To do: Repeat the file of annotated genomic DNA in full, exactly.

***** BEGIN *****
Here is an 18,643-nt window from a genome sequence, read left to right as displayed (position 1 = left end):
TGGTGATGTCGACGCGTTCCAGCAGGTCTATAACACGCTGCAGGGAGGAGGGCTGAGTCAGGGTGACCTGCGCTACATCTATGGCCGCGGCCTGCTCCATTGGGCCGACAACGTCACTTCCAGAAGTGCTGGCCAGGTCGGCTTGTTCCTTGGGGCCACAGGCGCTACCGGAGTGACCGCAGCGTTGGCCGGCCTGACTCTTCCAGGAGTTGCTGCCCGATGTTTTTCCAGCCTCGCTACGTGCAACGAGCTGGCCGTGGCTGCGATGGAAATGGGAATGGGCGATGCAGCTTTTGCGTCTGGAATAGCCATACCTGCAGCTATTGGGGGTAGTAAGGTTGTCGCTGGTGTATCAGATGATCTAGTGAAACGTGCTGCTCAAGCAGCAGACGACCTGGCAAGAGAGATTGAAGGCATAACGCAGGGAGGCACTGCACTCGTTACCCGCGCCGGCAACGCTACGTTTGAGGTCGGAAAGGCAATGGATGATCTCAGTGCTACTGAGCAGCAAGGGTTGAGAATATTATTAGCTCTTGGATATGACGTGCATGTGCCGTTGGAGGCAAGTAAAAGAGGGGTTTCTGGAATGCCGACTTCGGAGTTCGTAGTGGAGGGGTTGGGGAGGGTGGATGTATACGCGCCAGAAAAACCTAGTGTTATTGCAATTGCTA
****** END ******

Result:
Here is an 18,643-nt window from a genome sequence, read left to right as displayed (position 1 = left end):
TGGTGATGTCGACGCGTTCCAGCAGGTCTATAACACGCTGCAGGGAGGAGGGCTGAGTCAGGGTGACCTGCGCTACATCTATGGCCGCGGCCTGCTCCATTGGGCCGACAACGTCACTTCCAGAAGTGCTGGCCAGGTCGGCTTGTTCCTTGGGGCCACAGGCGCTACCGGAGTGACCGCAGCGTTGGCCGGCCTGACTCTTCCAGGAGTTGCTGCCCGATGTTTTTCCAGCCTCGCTACGTGCAACGAGCTGGCCGTGGCTGCGATGGAAATGGGAATGGGCGATGCAGCTTTTGCGTCTGGAATAGCCATACCTGCAGCTATTGGGGGTAGTAAGGTTGTCGCTGGTGTATCAGATGATCTAGTGAAACGTGCTGCTCAAGCAGCAGACGACCTGGCAAGAGAGATTGAAGGCATAACGCAGGGAGGCACTGCACTCGTTACCCGCGCCGGCAACGCTACGTTTGAGGTCGGAAAGGCAATGGATGATCTCAGTGCTACTGAGCAGCAAGGGTTGAGAATATTATTAGCTCTTGGATATGACGTGCATGTGCCGTTGGAGGCAAGTAAAAGAGGGGTTTCTGGAATGCCGACTTCGGAGTTCGTAGTGGAGGGGTTGGGGAGGGTGGATGTATACGCGCCAGAAAAACCTAGTGTTATTGCAATTGCTA